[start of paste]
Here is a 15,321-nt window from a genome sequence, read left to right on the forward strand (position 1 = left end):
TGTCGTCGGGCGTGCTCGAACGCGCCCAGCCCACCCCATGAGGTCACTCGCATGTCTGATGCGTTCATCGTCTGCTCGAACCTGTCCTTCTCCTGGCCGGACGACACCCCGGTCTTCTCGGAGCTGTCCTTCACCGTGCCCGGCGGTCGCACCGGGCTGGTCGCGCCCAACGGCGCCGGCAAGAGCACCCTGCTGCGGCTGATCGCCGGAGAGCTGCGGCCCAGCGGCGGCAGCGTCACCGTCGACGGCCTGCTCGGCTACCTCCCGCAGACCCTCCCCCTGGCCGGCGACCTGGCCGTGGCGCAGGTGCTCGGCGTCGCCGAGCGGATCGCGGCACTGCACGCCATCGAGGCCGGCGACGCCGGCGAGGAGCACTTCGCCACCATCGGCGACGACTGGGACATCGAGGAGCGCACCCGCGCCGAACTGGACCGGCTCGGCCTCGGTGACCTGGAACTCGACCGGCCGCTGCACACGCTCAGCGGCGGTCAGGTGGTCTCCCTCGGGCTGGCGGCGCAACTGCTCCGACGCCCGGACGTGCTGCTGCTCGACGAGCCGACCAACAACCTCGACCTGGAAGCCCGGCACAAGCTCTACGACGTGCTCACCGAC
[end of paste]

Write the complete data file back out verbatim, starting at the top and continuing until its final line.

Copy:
Here is a 15,321-nt window from a genome sequence, read left to right on the forward strand (position 1 = left end):
TGTCGTCGGGCGTGCTCGAACGCGCCCAGCCCACCCCATGAGGTCACTCGCATGTCTGATGCGTTCATCGTCTGCTCGAACCTGTCCTTCTCCTGGCCGGACGACACCCCGGTCTTCTCGGAGCTGTCCTTCACCGTGCCCGGCGGTCGCACCGGGCTGGTCGCGCCCAACGGCGCCGGCAAGAGCACCCTGCTGCGGCTGATCGCCGGAGAGCTGCGGCCCAGCGGCGGCAGCGTCACCGTCGACGGCCTGCTCGGCTACCTCCCGCAGACCCTCCCCCTGGCCGGCGACCTGGCCGTGGCGCAGGTGCTCGGCGTCGCCGAGCGGATCGCGGCACTGCACGCCATCGAGGCCGGCGACGCCGGCGAGGAGCACTTCGCCACCATCGGCGACGACTGGGACATCGAGGAGCGCACCCGCGCCGAACTGGACCGGCTCGGCCTCGGTGACCTGGAACTCGACCGGCCGCTGCACACGCTCAGCGGCGGTCAGGTGGTCTCCCTCGGGCTGGCGGCGCAACTGCTCCGACGCCCGGACGTGCTGCTGCTCGACGAGCCGACCAACAACCTCGACCTGGAAGCCCGGCACAAGCTCTACGACGTGCTCACCGAC